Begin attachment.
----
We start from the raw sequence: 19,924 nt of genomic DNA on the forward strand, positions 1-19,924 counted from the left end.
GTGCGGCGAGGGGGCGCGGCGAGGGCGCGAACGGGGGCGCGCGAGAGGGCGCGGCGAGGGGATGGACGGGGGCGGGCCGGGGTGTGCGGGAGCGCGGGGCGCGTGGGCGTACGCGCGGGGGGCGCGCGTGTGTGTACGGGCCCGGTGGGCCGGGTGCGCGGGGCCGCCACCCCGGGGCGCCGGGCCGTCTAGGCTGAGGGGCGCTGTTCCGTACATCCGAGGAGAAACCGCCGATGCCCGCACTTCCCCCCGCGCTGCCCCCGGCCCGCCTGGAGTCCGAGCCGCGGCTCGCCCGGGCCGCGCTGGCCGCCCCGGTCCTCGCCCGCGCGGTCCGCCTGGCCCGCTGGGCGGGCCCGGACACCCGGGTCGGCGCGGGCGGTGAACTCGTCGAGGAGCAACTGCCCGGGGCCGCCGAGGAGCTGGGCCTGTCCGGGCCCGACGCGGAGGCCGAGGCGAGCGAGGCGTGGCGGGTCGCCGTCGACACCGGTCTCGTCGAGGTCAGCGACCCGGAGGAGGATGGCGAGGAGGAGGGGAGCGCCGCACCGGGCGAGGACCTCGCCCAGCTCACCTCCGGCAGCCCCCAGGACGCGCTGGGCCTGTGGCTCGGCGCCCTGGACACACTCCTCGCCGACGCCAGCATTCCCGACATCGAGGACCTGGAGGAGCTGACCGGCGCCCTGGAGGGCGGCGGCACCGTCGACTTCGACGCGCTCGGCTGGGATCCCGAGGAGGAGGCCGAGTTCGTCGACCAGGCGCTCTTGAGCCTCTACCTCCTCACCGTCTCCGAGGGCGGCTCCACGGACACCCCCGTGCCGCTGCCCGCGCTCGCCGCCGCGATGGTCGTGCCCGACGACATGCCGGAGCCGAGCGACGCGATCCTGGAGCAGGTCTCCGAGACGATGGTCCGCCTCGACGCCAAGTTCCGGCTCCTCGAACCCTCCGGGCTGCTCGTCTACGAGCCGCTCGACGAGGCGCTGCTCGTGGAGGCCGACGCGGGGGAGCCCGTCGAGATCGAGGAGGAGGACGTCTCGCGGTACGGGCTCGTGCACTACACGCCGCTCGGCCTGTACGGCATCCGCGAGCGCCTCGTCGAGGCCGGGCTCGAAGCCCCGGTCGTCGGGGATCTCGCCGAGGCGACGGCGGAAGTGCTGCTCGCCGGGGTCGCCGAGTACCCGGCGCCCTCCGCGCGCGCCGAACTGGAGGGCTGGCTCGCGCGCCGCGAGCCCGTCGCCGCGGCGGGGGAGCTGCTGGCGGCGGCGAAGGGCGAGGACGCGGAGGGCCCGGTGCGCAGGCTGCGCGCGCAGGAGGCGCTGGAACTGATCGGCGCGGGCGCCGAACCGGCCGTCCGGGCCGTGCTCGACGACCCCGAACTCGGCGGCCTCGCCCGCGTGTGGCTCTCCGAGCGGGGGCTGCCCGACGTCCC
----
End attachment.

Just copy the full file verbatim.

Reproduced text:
We start from the raw sequence: 19,924 nt of genomic DNA on the forward strand, positions 1-19,924 counted from the left end.
GTGCGGCGAGGGGGCGCGGCGAGGGCGCGAACGGGGGCGCGCGAGAGGGCGCGGCGAGGGGATGGACGGGGGCGGGCCGGGGTGTGCGGGAGCGCGGGGCGCGTGGGCGTACGCGCGGGGGGCGCGCGTGTGTGTACGGGCCCGGTGGGCCGGGTGCGCGGGGCCGCCACCCCGGGGCGCCGGGCCGTCTAGGCTGAGGGGCGCTGTTCCGTACATCCGAGGAGAAACCGCCGATGCCCGCACTTCCCCCCGCGCTGCCCCCGGCCCGCCTGGAGTCCGAGCCGCGGCTCGCCCGGGCCGCGCTGGCCGCCCCGGTCCTCGCCCGCGCGGTCCGCCTGGCCCGCTGGGCGGGCCCGGACACCCGGGTCGGCGCGGGCGGTGAACTCGTCGAGGAGCAACTGCCCGGGGCCGCCGAGGAGCTGGGCCTGTCCGGGCCCGACGCGGAGGCCGAGGCGAGCGAGGCGTGGCGGGTCGCCGTCGACACCGGTCTCGTCGAGGTCAGCGACCCGGAGGAGGATGGCGAGGAGGAGGGGAGCGCCGCACCGGGCGAGGACCTCGCCCAGCTCACCTCCGGCAGCCCCCAGGACGCGCTGGGCCTGTGGCTCGGCGCCCTGGACACACTCCTCGCCGACGCCAGCATTCCCGACATCGAGGACCTGGAGGAGCTGACCGGCGCCCTGGAGGGCGGCGGCACCGTCGACTTCGACGCGCTCGGCTGGGATCCCGAGGAGGAGGCCGAGTTCGTCGACCAGGCGCTCTTGAGCCTCTACCTCCTCACCGTCTCCGAGGGCGGCTCCACGGACACCCCCGTGCCGCTGCCCGCGCTCGCCGCCGCGATGGTCGTGCCCGACGACATGCCGGAGCCGAGCGACGCGATCCTGGAGCAGGTCTCCGAGACGATGGTCCGCCTCGACGCCAAGTTCCGGCTCCTCGAACCCTCCGGGCTGCTCGTCTACGAGCCGCTCGACGAGGCGCTGCTCGTGGAGGCCGACGCGGGGGAGCCCGTCGAGATCGAGGAGGAGGACGTCTCGCGGTACGGGCTCGTGCACTACACGCCGCTCGGCCTGTACGGCATCCGCGAGCGCCTCGTCGAGGCCGGGCTCGAAGCCCCGGTCGTCGGGGATCTCGCCGAGGCGACGGCGGAAGTGCTGCTCGCCGGGGTCGCCGAGTACCCGGCGCCCTCCGCGCGCGCCGAACTGGAGGGCTGGCTCGCGCGCCGCGAGCCCGTCGCCGCGGCGGGGGAGCTGCTGGCGGCGGCGAAGGGCGAGGACGCGGAGGGCCCGGTGCGCAGGCTGCGCGCGCAGGAGGCGCTGGAACTGATCGGCGCGGGCGCCGAACCGGCCGTCCGGGCCGTGCTCGACGACCCCGAACTCGGCGGCCTCGCCCGCGTGTGGCTCTCCGAGCGGGGGCTGCCCGACGTCCC